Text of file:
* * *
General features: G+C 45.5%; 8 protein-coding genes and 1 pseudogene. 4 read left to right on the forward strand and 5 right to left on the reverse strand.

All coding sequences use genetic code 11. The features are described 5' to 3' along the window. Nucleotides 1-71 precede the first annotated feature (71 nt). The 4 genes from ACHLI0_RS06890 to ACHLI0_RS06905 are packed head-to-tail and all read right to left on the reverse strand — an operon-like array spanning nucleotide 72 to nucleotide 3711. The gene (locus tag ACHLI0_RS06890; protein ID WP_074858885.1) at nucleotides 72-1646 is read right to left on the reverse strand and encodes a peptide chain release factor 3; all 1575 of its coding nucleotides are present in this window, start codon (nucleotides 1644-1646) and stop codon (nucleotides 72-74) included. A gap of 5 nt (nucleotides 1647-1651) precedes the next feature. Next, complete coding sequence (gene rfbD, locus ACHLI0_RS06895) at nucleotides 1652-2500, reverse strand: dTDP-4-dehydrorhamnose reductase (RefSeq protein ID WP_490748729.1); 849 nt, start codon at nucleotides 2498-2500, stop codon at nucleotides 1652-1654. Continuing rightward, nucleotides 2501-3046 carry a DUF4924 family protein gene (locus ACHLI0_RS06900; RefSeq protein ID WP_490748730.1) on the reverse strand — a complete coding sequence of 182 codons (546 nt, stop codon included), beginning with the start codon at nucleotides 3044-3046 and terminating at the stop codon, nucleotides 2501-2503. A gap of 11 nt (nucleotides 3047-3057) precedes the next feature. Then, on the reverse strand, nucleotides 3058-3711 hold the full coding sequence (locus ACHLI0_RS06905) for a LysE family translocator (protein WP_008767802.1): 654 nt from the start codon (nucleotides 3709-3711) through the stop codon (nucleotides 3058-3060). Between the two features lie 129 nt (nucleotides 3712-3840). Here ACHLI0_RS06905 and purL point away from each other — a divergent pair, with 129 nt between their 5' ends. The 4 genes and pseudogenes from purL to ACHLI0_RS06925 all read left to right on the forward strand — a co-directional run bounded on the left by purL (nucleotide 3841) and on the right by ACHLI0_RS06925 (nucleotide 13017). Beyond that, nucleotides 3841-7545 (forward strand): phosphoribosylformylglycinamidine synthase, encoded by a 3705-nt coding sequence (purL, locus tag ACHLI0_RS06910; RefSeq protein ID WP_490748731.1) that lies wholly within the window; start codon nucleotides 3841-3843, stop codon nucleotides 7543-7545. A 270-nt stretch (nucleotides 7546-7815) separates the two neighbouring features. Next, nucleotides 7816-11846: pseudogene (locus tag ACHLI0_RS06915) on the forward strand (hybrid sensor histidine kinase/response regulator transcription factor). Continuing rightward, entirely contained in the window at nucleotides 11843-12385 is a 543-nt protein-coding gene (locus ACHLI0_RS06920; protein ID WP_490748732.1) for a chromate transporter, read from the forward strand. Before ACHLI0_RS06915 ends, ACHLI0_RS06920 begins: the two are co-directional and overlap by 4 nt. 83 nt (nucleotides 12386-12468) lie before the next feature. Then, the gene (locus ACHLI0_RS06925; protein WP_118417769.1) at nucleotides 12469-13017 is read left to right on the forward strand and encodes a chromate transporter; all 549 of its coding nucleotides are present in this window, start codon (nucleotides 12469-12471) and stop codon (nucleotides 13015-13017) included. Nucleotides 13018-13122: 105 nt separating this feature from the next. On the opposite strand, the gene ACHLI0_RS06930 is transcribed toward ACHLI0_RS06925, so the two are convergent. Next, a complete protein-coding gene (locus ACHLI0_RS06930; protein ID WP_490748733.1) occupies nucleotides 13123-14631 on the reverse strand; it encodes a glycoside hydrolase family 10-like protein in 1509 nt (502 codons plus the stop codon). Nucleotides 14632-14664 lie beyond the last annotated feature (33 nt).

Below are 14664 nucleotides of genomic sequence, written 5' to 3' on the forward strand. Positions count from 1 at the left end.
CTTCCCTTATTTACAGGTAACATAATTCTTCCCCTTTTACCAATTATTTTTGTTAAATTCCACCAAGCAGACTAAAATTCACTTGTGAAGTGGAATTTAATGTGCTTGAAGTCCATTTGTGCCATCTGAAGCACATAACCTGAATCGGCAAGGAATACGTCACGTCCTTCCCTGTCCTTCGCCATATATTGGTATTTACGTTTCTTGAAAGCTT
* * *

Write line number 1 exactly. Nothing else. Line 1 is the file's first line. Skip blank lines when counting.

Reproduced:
General features: G+C 45.5%; 8 protein-coding genes and 1 pseudogene. 4 read left to right on the forward strand and 5 right to left on the reverse strand.